Director: Lakshya Raj Anand
Writers: John Abraham, Lakshya Raj Anand, Sumit Batheja, Vishal Kapoor
Cast: John Abraham, Rakul Preet Singh, Jacqueline Fernandez, Prakash Raj, Ratna Pathak Shah and others
John Abraham is the story writer, lead actor and producer of Attack. In a way he’s largely to be held responsible for this shoddy action flick. The basic idea of a super-soldier is interesting. Imagination would know no bounds with this idea. The writer/s set this super-soldier against a terrorist group which attacks the Parliament of India in New Delhi. Quite ambitious. But they can’t take away the Bollywood-ness from this flick. The film loses its coherence under the pressure of catering to a larger audience by finding the lowest common denominator i.e. dumbing down the narrative with amateurish explanations of what is happening.
The premise and genre is suitable for John’s on-screen persona of a raging bull. The man is pretty sorted and sensitive off-screen but his recent choices of films are baffling. Remember John is the man who backed Vicky Donor which paved the way for Ayushmann Khurrana’s career of content-driven issue based cinema. Anyway.
One expects an action flick to open with a splendid action sequence. Or at least have a few kickass set pieces. Attack fails to deliver on that front. It’s neither stunningly choreographed nor shot. So that there’s nothing much an editor can do to save the film. The problems with this flick begin with its writing which is uninspiring. It neither has wit nor punches. The solitary line of dialogue which got a great response from the theatre was when the head of security sarcastically tells the super-soldier that the home minister is madly in love with the prime minister held hostage.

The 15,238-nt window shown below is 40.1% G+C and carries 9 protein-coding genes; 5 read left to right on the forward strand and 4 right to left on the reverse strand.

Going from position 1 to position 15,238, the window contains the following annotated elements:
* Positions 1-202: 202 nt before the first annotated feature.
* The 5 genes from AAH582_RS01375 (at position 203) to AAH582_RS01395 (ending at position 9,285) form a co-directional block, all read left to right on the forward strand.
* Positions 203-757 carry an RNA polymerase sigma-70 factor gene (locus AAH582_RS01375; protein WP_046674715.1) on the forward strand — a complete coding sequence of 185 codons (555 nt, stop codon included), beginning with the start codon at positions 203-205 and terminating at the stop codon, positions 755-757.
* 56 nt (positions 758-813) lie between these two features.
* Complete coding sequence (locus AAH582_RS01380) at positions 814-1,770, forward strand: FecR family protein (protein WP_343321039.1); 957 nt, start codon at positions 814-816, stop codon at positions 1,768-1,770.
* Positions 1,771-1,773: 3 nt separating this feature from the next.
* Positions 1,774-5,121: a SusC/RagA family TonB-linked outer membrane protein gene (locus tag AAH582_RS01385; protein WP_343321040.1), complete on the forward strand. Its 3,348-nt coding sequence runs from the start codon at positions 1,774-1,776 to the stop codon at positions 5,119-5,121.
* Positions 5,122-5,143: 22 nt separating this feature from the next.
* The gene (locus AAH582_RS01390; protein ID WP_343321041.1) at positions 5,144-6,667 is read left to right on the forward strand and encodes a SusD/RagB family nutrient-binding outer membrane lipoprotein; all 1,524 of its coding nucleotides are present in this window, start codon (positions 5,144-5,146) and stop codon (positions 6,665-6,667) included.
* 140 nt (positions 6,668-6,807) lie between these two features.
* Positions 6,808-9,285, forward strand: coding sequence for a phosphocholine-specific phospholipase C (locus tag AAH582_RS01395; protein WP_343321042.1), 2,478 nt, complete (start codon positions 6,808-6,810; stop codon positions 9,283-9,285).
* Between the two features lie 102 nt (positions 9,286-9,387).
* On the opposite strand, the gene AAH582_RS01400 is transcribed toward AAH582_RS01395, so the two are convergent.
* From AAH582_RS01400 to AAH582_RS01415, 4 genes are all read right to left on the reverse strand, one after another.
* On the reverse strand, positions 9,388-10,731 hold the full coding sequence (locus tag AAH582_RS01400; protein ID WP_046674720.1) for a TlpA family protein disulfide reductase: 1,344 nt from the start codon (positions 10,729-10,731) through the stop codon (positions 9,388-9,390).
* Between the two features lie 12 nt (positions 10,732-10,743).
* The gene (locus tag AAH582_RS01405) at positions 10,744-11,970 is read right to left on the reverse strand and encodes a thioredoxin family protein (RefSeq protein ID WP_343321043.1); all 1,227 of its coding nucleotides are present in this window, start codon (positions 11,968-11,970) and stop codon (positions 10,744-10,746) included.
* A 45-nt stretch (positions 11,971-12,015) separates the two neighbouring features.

There are unnecessary songs – romantic songs between hero and his heroine, bhajan when he goes through the invasive procedure of installing a chip in his neck, and a transformation montage track during the making of a super-soldier. None of the songs stays with you. The background score is equally corny. There’s nothing new that the cinematography offers. It all stems from poor direction, I think. The film doesn’t have a voice.
Going by the first 15-20 minutes I decided to watch the film just to see how haywire the narrative can go. Although the parliament is under attack and the PM is held hostage, the narrative never triggers a sense of urgency. You know Johnny Bravo will save the country single-handedly. Unlike most action and Tiger Shroff flicks the hero is a one man army. But here, John gives him a believable real life solution to be a super-soldier. I wished the makers had worked more meticulously to make the narrative gripping and keep the audience curious to know what happens next. Instead what you get is a predictable screenplay which gives you ample time to consume your snacks and beverages. Some even checked their phones. There’s going to be a part two of this film. Well, prepare yourselves to survive another attack.